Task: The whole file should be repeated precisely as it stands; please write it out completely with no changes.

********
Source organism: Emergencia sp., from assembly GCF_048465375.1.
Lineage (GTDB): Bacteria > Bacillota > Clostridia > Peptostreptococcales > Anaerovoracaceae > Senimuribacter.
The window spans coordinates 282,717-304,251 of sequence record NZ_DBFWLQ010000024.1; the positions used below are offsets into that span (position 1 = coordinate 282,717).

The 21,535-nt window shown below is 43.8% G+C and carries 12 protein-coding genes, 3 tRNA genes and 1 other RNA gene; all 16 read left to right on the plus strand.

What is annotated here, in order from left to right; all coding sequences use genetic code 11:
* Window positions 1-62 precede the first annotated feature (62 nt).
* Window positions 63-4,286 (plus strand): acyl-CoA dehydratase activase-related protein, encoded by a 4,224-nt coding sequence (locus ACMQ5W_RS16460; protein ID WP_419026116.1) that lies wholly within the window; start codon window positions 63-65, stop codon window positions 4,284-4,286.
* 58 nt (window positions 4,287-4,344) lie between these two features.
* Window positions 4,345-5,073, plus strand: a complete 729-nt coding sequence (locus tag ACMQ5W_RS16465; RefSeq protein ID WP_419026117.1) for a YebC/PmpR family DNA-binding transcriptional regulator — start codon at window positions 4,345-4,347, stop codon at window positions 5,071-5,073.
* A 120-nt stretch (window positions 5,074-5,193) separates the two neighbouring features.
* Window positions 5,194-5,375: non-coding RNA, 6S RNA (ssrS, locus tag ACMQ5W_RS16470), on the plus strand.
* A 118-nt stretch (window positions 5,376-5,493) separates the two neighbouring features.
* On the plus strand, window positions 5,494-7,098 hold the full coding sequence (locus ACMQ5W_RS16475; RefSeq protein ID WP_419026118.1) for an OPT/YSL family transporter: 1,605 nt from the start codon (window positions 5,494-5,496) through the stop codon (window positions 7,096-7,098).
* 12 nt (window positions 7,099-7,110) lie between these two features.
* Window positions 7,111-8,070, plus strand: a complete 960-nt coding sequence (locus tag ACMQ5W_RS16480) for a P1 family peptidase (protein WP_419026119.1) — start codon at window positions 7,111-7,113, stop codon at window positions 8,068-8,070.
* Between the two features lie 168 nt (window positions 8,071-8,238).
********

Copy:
Source organism: Emergencia sp., from assembly GCF_048465375.1.
Lineage (GTDB): Bacteria > Bacillota > Clostridia > Peptostreptococcales > Anaerovoracaceae > Senimuribacter.
The window spans coordinates 282,717-304,251 of sequence record NZ_DBFWLQ010000024.1; the positions used below are offsets into that span (position 1 = coordinate 282,717).

The 21,535-nt window shown below is 43.8% G+C and carries 12 protein-coding genes, 3 tRNA genes and 1 other RNA gene; all 16 read left to right on the plus strand.

What is annotated here, in order from left to right; all coding sequences use genetic code 11:
* Window positions 1-62 precede the first annotated feature (62 nt).
* Window positions 63-4,286 (plus strand): acyl-CoA dehydratase activase-related protein, encoded by a 4,224-nt coding sequence (locus ACMQ5W_RS16460; protein ID WP_419026116.1) that lies wholly within the window; start codon window positions 63-65, stop codon window positions 4,284-4,286.
* 58 nt (window positions 4,287-4,344) lie between these two features.
* Window positions 4,345-5,073, plus strand: a complete 729-nt coding sequence (locus tag ACMQ5W_RS16465; RefSeq protein ID WP_419026117.1) for a YebC/PmpR family DNA-binding transcriptional regulator — start codon at window positions 4,345-4,347, stop codon at window positions 5,071-5,073.
* A 120-nt stretch (window positions 5,074-5,193) separates the two neighbouring features.
* Window positions 5,194-5,375: non-coding RNA, 6S RNA (ssrS, locus tag ACMQ5W_RS16470), on the plus strand.
* A 118-nt stretch (window positions 5,376-5,493) separates the two neighbouring features.
* On the plus strand, window positions 5,494-7,098 hold the full coding sequence (locus ACMQ5W_RS16475; RefSeq protein ID WP_419026118.1) for an OPT/YSL family transporter: 1,605 nt from the start codon (window positions 5,494-5,496) through the stop codon (window positions 7,096-7,098).
* 12 nt (window positions 7,099-7,110) lie between these two features.
* Window positions 7,111-8,070, plus strand: a complete 960-nt coding sequence (locus tag ACMQ5W_RS16480) for a P1 family peptidase (protein WP_419026119.1) — start codon at window positions 7,111-7,113, stop codon at window positions 8,068-8,070.
* Between the two features lie 168 nt (window positions 8,071-8,238).